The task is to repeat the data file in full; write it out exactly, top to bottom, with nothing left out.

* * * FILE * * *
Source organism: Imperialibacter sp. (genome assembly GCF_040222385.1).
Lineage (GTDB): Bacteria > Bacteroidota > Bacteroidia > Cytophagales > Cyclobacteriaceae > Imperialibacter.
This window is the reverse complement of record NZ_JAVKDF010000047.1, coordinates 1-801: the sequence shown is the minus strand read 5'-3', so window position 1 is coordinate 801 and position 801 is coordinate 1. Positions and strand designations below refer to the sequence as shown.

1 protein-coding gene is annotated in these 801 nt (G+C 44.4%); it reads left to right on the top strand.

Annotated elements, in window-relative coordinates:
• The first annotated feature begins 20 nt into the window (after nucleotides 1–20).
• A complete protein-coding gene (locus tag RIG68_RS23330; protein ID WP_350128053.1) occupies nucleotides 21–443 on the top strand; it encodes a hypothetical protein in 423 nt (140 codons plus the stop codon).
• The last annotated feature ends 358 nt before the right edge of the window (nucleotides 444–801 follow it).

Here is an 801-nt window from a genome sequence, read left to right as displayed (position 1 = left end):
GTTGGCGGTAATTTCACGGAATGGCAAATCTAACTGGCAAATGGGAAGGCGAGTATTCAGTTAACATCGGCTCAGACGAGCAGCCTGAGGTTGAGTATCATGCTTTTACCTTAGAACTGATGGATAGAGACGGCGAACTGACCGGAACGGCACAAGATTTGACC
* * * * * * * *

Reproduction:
Source organism: Imperialibacter sp. (genome assembly GCF_040222385.1).
Lineage (GTDB): Bacteria > Bacteroidota > Bacteroidia > Cytophagales > Cyclobacteriaceae > Imperialibacter.
This window is the reverse complement of record NZ_JAVKDF010000047.1, coordinates 1-801: the sequence shown is the minus strand read 5'-3', so window position 1 is coordinate 801 and position 801 is coordinate 1. Positions and strand designations below refer to the sequence as shown.

1 protein-coding gene is annotated in these 801 nt (G+C 44.4%); it reads left to right on the top strand.

Annotated elements, in window-relative coordinates:
• The first annotated feature begins 20 nt into the window (after nucleotides 1–20).
• A complete protein-coding gene (locus tag RIG68_RS23330; protein ID WP_350128053.1) occupies nucleotides 21–443 on the top strand; it encodes a hypothetical protein in 423 nt (140 codons plus the stop codon).
• The last annotated feature ends 358 nt before the right edge of the window (nucleotides 444–801 follow it).

Here is an 801-nt window from a genome sequence, read left to right as displayed (position 1 = left end):
GTTGGCGGTAATTTCACGGAATGGCAAATCTAACTGGCAAATGGGAAGGCGAGTATTCAGTTAACATCGGCTCAGACGAGCAGCCTGAGGTTGAGTATCATGCTTTTACCTTAGAACTGATGGATAGAGACGGCGAACTGACCGGAACGGCACAAGATTTGACC